Friday, October 08, 2004


By Reymundo Salao
Oftentimes Disturbing
The Guardian, October 9, 2004

Hands down, I just love espionage movies. It is because these are the stories that actually happen in some parts of the world, especially in these times of terrorism and war. There is a sense of realism, and the secrecy and intrigue that goes with it.

In a TV interview, Matt Damon said there are only few sequels that stand out as classics to satisfy the excellence of the original, among them are the Godfather 2, The New Testament, and The Bourne Supremacy. I would agree to that. This film is one of the best espionage-suspense films that I have seen. THE BOURNE SUPREMACY is an adaptation of the book of the same title, written by Robert Ludlum. Although this isn't truly a faithful adaptation of the book, the tweaks and the alterations are well-done and have made this film a consistent sequel to the first movie/adaptation "Bourne Identity" for it answers many of the questions that the first movie posed.

In this sequel, Jason Bourne is now happily living the quiet life with the love of his life, Marie (played by Franka Potente) in Goa, India, away from the world of spies and conspiracies, away from the world of assassins. But Jason is still bothered by some nightmares of his past as a government assassin, a memory that was erased from his mind due to amnesia a few years back. Meanwhile, miles away, a CIA operation was botched and a couple of agents were murdered by a stealthy assassin who, in the process, planted Bourne's fingerprint on the scene of the incident. With such a frame-up successful, the CIA organized an operation to capture and bring Bourne to justice. Bourne, on the otherhand, knowing the hunt on his head has once again commenced, arms himself with his lethally brilliant skills in cloak and dagger, to turn the hunter into the hunted.

The movie is superbly brilliant, from the acting to its directing. this sequel is directed by Paul Greengrass, which meets up to his predecessor Doug Liman, who directed the first film with a certain modern-spy-thriller panache that is very lively and somewhat upbeat, and never misses on the action and the intriguing storyline. An example is that of an action scene, a fist-fight where the focus of the camera is closed-up on the characters and the intensity seen in their faces, and less-focused on the fighting techniques, since it is more interesting to feel the impact of the fight directly from the character's expressions. It may be contrasting the fact that there have already been so many action movies that focus on the martial arts and the stunts, and not so much on the acting that takes place during the fight scene. In so many aspects, acting on this movie is magnificent. When Matt Damon acts on this film, he really gets into his role, it is as if he really is a different person, as if he really is Jason Bourne. A character who is haunted by his past, a character that intends to pass through the gates of redemption and intends to, once and for all, end the haunting of the ghosts from his past. Recurring from the first film are the characters of Brian Cox, who always delivers an impressive performance, always playing a villainous character whose ruthlessness is as deep as it seems, and there's also the character played by Julia Stiles, who looks more pretty when she does not play a lead character as she is on this film. But the other main character, opposite Bourne, is the character played by Joan Allen, who also delivers a shining performance, especially at the scenes when she's having a conversation with Jason Bourne. Both their characters make a great clashing duo. And oh, in the end, there's this intense car-chase action sequence where we find Bourne against another assassin. In a typical action movie, the hero usually gets to fist-fight with the toughest bad guy. On this film, their duel takes place with their cars. Intense is the word, it stands up to, and even surpasses the chase scene of the first BOURNE movie.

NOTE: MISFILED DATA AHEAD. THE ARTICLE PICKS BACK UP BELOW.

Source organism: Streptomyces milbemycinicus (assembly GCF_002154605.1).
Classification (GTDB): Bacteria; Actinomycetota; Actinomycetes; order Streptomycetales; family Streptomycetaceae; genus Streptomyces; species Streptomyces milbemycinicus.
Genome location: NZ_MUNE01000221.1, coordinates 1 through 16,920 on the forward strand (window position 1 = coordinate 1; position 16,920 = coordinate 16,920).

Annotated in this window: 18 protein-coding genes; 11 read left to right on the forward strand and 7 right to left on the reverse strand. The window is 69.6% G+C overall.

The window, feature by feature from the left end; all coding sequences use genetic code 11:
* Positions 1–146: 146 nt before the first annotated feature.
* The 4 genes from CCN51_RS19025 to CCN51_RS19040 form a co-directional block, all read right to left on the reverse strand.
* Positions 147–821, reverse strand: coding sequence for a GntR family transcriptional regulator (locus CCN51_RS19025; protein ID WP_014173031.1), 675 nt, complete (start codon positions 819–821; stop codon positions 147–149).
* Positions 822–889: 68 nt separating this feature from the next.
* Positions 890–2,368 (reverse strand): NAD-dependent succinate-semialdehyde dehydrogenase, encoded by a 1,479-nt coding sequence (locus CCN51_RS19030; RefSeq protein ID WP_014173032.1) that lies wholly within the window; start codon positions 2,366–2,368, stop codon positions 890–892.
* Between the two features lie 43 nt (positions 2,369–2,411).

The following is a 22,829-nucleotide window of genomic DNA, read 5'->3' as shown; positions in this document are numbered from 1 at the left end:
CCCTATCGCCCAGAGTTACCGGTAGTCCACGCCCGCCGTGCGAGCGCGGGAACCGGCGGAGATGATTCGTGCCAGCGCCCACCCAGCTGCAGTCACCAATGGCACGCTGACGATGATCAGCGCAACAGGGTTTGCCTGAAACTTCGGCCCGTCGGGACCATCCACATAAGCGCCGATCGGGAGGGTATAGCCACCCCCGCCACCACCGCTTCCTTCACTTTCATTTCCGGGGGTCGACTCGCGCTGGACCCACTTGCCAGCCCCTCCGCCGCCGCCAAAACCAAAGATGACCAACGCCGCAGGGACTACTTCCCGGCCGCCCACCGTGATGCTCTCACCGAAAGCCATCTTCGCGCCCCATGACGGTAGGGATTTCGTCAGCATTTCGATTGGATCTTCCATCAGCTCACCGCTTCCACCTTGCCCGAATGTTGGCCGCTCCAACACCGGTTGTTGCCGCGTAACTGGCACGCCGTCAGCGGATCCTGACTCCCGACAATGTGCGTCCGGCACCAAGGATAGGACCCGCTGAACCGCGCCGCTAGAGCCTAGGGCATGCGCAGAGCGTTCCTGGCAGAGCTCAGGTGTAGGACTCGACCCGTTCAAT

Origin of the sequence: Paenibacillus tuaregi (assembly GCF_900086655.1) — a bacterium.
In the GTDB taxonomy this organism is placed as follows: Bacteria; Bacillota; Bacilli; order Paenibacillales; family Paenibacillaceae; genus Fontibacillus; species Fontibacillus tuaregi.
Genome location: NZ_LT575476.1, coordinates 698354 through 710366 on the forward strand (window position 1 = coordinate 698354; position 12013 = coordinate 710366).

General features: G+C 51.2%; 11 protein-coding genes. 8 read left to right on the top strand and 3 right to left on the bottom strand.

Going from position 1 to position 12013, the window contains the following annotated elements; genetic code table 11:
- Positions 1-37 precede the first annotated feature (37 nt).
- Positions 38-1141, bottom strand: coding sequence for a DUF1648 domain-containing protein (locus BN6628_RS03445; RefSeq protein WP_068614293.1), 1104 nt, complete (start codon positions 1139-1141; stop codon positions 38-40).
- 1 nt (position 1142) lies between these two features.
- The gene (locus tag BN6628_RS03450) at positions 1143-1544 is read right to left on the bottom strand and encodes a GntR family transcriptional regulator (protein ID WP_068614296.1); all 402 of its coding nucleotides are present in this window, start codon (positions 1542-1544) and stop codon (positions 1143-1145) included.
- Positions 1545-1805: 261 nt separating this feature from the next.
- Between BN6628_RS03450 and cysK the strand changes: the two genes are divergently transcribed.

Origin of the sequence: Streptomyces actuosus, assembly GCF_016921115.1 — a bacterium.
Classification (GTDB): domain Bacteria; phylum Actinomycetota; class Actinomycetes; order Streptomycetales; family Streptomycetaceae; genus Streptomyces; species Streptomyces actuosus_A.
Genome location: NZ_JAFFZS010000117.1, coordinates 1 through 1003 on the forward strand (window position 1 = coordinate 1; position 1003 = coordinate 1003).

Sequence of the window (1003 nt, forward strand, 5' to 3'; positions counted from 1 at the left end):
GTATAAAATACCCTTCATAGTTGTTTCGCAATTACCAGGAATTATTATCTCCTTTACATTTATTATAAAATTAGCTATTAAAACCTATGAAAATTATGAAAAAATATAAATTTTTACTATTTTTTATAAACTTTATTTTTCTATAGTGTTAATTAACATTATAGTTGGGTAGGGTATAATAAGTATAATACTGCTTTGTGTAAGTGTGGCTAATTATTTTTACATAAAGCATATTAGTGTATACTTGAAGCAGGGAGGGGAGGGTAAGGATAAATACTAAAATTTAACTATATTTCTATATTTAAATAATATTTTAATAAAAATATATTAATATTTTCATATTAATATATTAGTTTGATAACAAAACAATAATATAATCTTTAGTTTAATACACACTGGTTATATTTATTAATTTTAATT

Overall, BOURNE IDENTITY is one of the never-should-miss action movies of the year. Breathtaking action. Great intrigue. Brilliant action sequences. Triple-A acting. Brilliant dialogues. Superb storyline. Bourne Supremacy indeed has that SUPREMACY.

No comments: